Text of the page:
Yahoo announced that it had a data breach in late 2014 and 500 million users’ account information was stolen. The account information may include names, email addresses, telephone numbers, date of birth, passwords (most encrypted with bcrypt, but apparently not all), security questions, and security question answers.
People who have Yahoo-based services should immediately change their passwords, change their security questions and answers, not use the same password on multiple accounts, and implement dual factor authentication where available.
SETTLEMENT UPDATE: A Canadian sex-toy manufacturer, We-Vibe, has been ordered to pay out almost $3 million to customers who bought a “smart vibrator” that tracked owners’ usage without their knowledge. Each customer who used the associated app will be paid $7,433, and customers who bought the vibrator but never used the app can claim up to $147. READ MORE
For many years this blog has been raising awareness of the intimate nature of vulnerabilities that are created by connected devices on the Internet of Things (IoT) (hacking a toilet, hacking other devices). This latest about the We-Vibe sex toy is no surprise but, as explained below, the concern over shame hacking is no laughing matter.
We have been observing an evolution in hackers’ tactics from going after data that could be directly monetized, such as payment card data, to going after data that can be monetized indirectly through extortion, such as the Ashley Madison data. The hack of Brazzers porn site is similar to the Ashley Madison hack in that the real opportunity for monetization lies not in the intrinsic value of the data itself, but in the opportunity to use the data to embarrass and extort others into paying money to keep it secret.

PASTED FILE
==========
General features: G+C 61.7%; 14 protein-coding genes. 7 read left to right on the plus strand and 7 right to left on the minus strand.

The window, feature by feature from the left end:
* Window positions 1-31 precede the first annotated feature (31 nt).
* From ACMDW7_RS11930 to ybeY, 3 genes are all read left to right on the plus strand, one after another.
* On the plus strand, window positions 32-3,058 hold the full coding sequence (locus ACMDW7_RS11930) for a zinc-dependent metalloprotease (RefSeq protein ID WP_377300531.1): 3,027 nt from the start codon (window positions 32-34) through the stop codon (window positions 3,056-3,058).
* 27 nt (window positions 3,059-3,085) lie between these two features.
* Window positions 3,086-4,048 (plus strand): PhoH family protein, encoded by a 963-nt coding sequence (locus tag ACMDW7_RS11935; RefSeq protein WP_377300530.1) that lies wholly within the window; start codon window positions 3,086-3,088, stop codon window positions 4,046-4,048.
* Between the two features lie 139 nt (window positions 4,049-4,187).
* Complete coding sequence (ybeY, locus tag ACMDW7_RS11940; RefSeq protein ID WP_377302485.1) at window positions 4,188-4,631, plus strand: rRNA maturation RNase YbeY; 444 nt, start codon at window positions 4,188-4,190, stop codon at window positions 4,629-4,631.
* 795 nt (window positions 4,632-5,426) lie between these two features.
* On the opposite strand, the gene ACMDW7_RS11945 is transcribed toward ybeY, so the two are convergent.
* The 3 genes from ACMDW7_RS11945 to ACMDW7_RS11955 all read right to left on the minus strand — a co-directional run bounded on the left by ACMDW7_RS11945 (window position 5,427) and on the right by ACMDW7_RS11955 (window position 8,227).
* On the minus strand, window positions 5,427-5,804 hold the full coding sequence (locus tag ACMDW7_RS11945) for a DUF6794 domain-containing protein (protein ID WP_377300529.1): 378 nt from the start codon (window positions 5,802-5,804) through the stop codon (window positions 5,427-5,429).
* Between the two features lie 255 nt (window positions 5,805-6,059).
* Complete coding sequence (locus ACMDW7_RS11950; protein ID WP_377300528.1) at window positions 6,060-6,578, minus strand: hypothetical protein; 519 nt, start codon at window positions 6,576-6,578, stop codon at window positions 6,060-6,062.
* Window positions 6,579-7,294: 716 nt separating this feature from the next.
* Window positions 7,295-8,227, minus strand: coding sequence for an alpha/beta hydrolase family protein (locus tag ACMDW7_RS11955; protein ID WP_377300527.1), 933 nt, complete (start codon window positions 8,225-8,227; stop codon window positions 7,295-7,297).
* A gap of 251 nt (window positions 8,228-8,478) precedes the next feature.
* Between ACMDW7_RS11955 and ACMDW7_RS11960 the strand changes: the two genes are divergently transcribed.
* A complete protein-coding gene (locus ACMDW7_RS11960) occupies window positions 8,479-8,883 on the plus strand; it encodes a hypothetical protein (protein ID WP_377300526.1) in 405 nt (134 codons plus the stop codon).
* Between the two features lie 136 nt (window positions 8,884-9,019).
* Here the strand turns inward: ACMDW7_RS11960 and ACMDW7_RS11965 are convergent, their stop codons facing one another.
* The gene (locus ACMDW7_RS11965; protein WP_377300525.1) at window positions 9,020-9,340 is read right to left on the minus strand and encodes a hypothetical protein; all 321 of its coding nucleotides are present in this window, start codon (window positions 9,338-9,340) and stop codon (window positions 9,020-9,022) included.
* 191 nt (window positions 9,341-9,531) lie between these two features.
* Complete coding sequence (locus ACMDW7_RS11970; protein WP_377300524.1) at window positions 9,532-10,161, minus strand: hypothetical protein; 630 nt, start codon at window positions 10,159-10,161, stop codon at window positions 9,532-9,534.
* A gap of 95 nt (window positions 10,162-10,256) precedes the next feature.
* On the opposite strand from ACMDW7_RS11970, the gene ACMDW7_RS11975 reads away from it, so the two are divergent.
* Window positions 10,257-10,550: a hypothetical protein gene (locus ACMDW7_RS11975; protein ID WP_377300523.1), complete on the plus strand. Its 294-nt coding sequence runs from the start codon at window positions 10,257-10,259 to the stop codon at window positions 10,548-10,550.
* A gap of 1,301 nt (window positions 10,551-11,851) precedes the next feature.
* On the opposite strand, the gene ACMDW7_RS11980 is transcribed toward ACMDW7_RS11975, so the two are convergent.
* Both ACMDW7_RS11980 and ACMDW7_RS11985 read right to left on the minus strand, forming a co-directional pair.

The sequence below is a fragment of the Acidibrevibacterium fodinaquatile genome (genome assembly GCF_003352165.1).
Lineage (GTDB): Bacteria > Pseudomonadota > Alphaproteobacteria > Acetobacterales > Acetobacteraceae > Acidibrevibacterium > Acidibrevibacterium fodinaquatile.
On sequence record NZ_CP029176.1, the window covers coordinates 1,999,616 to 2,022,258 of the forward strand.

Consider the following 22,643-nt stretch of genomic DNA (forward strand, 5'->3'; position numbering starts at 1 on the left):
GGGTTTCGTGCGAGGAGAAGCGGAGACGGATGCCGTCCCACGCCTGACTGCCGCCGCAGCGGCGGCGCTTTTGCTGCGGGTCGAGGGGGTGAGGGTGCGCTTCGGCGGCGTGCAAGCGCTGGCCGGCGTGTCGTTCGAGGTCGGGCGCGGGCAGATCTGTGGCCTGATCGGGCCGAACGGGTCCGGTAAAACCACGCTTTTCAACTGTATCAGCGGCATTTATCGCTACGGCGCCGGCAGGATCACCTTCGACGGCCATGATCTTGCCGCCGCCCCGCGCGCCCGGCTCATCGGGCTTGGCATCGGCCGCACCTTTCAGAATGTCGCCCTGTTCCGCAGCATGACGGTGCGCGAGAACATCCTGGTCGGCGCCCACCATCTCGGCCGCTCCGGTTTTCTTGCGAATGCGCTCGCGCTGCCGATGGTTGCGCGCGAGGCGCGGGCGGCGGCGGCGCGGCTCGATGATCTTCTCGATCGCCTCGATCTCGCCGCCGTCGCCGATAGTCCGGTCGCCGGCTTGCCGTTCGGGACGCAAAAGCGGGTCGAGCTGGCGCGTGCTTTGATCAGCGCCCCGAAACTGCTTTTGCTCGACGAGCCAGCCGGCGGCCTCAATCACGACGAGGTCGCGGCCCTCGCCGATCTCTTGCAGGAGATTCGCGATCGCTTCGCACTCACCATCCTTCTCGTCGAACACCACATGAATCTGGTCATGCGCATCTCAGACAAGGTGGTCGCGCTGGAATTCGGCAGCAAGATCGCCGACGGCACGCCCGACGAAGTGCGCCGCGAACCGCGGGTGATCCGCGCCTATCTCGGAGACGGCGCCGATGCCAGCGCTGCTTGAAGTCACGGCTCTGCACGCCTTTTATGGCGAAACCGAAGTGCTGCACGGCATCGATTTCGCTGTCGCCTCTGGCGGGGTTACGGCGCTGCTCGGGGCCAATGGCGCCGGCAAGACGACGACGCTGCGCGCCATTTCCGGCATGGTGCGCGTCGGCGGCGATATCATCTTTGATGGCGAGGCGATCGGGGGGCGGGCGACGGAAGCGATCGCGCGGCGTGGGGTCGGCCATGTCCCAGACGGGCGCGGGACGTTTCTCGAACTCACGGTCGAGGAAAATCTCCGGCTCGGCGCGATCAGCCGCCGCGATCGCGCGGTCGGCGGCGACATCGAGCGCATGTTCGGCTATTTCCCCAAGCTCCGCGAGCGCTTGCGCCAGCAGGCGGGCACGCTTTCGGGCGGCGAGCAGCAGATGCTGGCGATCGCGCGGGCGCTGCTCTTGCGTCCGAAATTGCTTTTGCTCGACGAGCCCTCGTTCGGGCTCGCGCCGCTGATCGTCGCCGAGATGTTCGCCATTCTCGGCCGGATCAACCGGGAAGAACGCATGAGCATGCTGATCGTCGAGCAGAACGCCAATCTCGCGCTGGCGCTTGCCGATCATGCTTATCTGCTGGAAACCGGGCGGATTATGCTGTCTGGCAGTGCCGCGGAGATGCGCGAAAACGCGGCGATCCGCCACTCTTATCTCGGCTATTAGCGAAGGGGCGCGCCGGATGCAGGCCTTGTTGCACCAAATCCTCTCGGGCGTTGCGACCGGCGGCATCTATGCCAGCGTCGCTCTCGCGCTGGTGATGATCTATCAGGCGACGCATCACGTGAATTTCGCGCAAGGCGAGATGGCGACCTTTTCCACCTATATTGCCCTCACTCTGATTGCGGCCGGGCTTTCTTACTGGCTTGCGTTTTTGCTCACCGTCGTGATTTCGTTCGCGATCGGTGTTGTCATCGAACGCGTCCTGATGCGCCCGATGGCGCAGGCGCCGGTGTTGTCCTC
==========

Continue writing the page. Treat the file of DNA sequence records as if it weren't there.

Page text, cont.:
Sitting in the Miami airport at 5:00 am I am reading news updates on the #SonyHack and a thought just occurred to me:
Previously, many of us preaching the “you better take your company’s security seriously” message to the C-Suites have been wondering if it would take a court decision finding C-Levels or Board members personally liable before they would fully appreciate the significance of cybersecurity risk to their companies.
In reading the articles about how the Sony Hackers are releasing Sony Executives’ entire email folders and all of the personally and professionally embarrassing email conversations they have exchanged, it makes me wonder if this will not do more damage to their professional reputations and careers than anything. And, if it does, does that mean that this may ultimately exert as much or more pressure on them (and other executives who are watching) to put more emphasis on cybersecurity in their companies when the risk to company message has not been working?
If there is one thing we know about human nature, it is that self-interest always prevails … will it here as well?